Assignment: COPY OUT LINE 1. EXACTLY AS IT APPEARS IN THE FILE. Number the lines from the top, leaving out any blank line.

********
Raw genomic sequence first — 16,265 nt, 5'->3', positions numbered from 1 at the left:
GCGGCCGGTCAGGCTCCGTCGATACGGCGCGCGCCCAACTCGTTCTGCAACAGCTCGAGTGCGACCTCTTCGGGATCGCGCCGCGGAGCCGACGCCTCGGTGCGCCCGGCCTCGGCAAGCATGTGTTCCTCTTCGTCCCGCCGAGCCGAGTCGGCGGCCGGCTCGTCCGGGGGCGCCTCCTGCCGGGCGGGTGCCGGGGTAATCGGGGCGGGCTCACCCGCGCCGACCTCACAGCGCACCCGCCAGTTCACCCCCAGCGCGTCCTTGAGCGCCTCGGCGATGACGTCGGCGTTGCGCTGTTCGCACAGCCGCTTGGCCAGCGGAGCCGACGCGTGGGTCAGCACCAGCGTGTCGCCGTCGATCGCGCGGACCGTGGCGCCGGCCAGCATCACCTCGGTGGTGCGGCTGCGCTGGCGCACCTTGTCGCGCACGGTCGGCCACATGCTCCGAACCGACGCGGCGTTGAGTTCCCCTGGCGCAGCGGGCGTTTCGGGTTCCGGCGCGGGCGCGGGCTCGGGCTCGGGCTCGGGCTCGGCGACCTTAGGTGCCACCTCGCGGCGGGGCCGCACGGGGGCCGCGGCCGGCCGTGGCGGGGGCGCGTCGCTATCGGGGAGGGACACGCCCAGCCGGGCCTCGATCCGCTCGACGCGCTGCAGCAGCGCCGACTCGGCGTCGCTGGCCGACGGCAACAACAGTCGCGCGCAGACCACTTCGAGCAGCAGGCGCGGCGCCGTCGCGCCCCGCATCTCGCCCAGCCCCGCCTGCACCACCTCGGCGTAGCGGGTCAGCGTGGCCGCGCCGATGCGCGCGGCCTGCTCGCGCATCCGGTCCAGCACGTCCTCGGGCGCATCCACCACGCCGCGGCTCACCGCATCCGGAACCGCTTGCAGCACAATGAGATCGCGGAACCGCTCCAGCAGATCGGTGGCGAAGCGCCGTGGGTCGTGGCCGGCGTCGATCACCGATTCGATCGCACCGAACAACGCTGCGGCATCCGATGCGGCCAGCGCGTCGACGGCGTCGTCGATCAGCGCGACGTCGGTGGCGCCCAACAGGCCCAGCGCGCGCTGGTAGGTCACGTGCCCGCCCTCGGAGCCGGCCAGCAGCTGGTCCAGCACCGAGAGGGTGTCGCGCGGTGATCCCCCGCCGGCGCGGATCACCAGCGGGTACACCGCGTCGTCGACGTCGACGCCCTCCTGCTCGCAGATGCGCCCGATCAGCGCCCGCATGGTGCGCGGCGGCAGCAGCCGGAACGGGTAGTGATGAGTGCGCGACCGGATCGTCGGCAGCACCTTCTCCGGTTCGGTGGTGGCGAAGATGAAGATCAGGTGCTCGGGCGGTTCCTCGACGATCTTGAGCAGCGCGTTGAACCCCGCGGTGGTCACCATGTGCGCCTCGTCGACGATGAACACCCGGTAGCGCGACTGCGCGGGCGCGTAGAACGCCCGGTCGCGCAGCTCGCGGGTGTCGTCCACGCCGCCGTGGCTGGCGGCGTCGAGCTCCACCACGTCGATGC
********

Raw genomic sequence first — 16,265 nt, 5'->3', positions numbered from 1 at the left: